Monday, May 5, 2014

The Rape of the Lock (Ukradnutá Hudrlinka)

The Rape of the Lock, by Alexander Pope

v     This poem, written in 1712, is a mock epic, meaning an epic satire. The entire poem makes fun of a young man and woman who fought at a fancy party.

v     Don't worry, this poem has nothing to do with rape.

v     Here’s the situation. Two wealthy families wanted their children to fall in love and get married. The man was Lord Petre, and the woman was Arabella Fermor.

The real Arabella Fermor

    Unfortunately, the man was a bit of an idiot, and he decided to cut a piece (a lock) of Arabella’s hair – he wanted to keep it, as a trophy. It sounds strange today, but this used to be common, although you’re supposed to ask for it. Lord Petre snuck up behind her and took it. Arabella got upset and demanded the hair back. It was a big scandal, ruining the marriage plans. Alexander Pope was asked to write a poem to show the funny side of the situation, and to calm everyone down so they could make peace. He called it The Rape of the Lock as a way to exaggerate the situation.

v     It didn’t work. Arabella eventually married someone else – Francis Perkins. She never forgave Lord Petre, but she did forgive Pope.

v     The poem is written like an actual Greek epic, divided into five sections, called cantos.

v     The reason was to exaggerate the importance of the situation – a bit like Shakespeare’s play Much Ado About Nothing (Veľa kriku pre nič). The entire poem is much ado about nothing, and is very sarcastic (it’s like an 18th century Triumph, the insult comic dog:

v     In the poem, Pope changed the names of the couple. Arabella was called Belinda, and Lord Petre was called The Baron.

v     The Poem starts with Belinda getting dressed to go to a fancy party.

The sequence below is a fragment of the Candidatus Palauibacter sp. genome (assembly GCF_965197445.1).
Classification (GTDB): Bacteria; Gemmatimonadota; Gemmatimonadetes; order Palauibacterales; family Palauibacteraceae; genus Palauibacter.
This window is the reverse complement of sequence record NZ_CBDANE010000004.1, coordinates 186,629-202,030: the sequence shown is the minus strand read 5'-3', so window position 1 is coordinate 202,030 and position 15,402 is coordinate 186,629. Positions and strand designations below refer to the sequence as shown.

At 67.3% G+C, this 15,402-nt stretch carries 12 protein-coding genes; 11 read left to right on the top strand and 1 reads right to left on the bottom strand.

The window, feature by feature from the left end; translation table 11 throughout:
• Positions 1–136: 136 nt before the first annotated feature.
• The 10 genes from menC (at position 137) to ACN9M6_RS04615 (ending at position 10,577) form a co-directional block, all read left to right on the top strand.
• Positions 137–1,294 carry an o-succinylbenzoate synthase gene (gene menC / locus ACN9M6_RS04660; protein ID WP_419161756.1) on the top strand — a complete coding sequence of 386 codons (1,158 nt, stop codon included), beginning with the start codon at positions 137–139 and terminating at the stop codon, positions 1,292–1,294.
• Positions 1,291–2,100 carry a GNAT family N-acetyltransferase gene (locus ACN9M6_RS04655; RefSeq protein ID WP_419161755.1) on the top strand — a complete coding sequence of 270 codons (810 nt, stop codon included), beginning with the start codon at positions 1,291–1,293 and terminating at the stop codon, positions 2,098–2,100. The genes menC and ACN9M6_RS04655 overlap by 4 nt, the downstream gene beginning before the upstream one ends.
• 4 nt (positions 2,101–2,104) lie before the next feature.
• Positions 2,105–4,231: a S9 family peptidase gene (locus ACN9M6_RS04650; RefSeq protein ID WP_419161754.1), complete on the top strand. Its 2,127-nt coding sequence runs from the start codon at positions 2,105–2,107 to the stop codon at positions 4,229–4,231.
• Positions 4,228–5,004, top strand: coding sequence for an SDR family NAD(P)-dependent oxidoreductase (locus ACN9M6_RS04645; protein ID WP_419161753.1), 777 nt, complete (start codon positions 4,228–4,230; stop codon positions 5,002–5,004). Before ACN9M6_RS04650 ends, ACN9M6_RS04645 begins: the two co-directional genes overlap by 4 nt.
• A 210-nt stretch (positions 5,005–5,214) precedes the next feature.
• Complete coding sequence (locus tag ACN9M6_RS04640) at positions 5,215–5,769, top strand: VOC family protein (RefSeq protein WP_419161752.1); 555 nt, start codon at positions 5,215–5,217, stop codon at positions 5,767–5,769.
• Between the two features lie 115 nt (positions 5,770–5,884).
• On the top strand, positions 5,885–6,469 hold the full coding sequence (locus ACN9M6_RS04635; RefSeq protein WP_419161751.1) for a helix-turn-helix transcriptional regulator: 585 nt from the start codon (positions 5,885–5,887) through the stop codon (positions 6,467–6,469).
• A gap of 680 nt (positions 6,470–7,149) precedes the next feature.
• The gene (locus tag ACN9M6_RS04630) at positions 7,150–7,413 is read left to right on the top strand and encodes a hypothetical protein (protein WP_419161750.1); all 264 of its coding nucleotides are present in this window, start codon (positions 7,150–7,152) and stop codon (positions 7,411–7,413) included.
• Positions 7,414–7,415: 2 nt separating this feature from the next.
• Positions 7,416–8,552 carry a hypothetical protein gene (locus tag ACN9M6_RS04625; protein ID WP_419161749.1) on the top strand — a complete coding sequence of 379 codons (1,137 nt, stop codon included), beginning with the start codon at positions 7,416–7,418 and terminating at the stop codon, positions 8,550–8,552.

v     Meanwhile the young Baron is already so in love with Belinda that he’s made a little altar to her in his room. At this altar, he burns all the trophies he’s ever gotten from other girls – a love letter, a glove, and three garters (podväzok).

a garter

v     Belinda arrives at the party by boat on the River Thames. She meets the Baron and they play a game of cards. She wins.

v     The whole time, Belinda is protected by little spirits called sylphs, that act like guardian angels, keeping her hair nice, her ribbons in order, etc.

v     A false friend named Clarissa gives the Baron a pair of scissors to cut her hair. He tries to do so, but is unable – the little sylphs keep blowing on her hair back and forth.

v     Eventually, the sylphs give up because, and this was probably most insulting to Arabella, they all realized that she liked the Baron, so she should go ahead and accept him. When the Baron finally cut her hair, he also cut a sylph in two, but didn’t kill it because they’re made out of air (and invisible).

v     Belinda got very angry. Clarissa, her false friend, told her it’s not a big deal, and she shouldn't be so vain. Meanwhile, her true friend Thalestris convinced her to go fight the Baron. So, Belinda grabbed him, held a needle to his throat and demanded her hair back.

v     But, by this time the Baron had lost it, and it had somehow risen up to the sky where it became a bright and shining star, to light the night sky forever as proof of her eternal beauty – can you see the sarcasm? And you can also understand why this poem didn’t work, although it did make many people laugh who read it.

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